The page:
This educational program is being facilitated by a person who has trained Multiple Sclerosis to live with him. Join us, to learn from this MS event by attending on 5/28.
    PARKING will be paid by MS Views and News.

To RSVP you can easily click here or review more by opening the flyer:
Click image to make larger for easier reading

TO RSVP either click the above image and then click the link to Register
OR simply click here

Save the Date for our Next Champions Tackling MS Benefit

September 19, 2019

                                                      CLICK the image to make larger

Thursday, May 16, 2019

Accessing your medicines (MS and non-MS) can be confusing. BUT It doesn’t have to be.

PhRMA member companies are committed to helping patients make more informed health care decisions by providing more transparency about medicine costs. This, along with the development of the Medicine Assistance Tool, provides patients with the information they need to make more educated health care decisions.

PhRMA’s Medicine Assistance Tool (MAT) is a search engine designed to help patients, caregivers and health care providers learn more about the resources available through the various biopharmaceutical industry programs. MAT is not its own patient assistance program, but rather a search engine for many of the patient assistance resources that the biopharmaceutical industry offers.


Article Provided by:  #MSViewsandNews

Tuesday, May 14, 2019

PhRMA Launches New Website to Provide Patients with Medicine Cost Information

Washington, D.C. (May 8, 2019) — Pharmaceutical Research and Manufacturers of America (PhRMA) president and CEO Steven J. Ubl issued the following statement:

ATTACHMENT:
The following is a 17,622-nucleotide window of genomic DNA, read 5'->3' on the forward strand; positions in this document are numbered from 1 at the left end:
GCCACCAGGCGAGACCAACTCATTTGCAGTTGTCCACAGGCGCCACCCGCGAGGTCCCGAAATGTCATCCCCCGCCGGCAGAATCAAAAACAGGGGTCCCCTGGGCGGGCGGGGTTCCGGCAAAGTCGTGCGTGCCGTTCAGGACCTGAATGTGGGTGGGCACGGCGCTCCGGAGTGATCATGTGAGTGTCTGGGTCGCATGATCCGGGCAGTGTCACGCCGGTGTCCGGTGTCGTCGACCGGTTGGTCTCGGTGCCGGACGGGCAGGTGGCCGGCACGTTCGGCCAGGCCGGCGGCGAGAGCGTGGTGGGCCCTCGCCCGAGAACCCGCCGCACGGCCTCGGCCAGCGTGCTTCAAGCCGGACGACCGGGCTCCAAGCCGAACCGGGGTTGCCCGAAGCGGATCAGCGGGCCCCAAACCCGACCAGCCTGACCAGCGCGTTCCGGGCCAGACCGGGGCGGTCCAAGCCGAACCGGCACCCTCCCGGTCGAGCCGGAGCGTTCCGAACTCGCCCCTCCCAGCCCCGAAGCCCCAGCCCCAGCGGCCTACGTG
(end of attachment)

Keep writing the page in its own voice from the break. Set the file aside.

“We are concerned that the administration’s rule requiring list prices in direct-to-consumer (DTC) television advertising could be confusing for patients and may discourage them from seeking needed medical care. We support providing patients with more transparency about medicine costs, which is why our member companies voluntarily began directing patients to links to comprehensive cost information in their DTC television advertising. After speaking with patients across the country, we learned that patients prefer this approach. 
“This is also why today we announced the launch of a new platform for patients, caregivers and health care providers called the Medicine Assistance Tool, or MAT. This tool links to the websites referenced in company DTC television advertising and includes a search tool to help patients connect to financial assistance programs. This effort is just one of several ways our members are working to ensure patients have the information they need to make more informed health care decisions.
“While we are still reviewing the administration’s rule, we believe there are operational challenges, particularly the 60-day implementation timeframe, and think the final rule raises First Amendment and statutory concerns.”
Background on the Medicine Assistance Tool (MAT)

Article Provided by:  #MSViewsandNews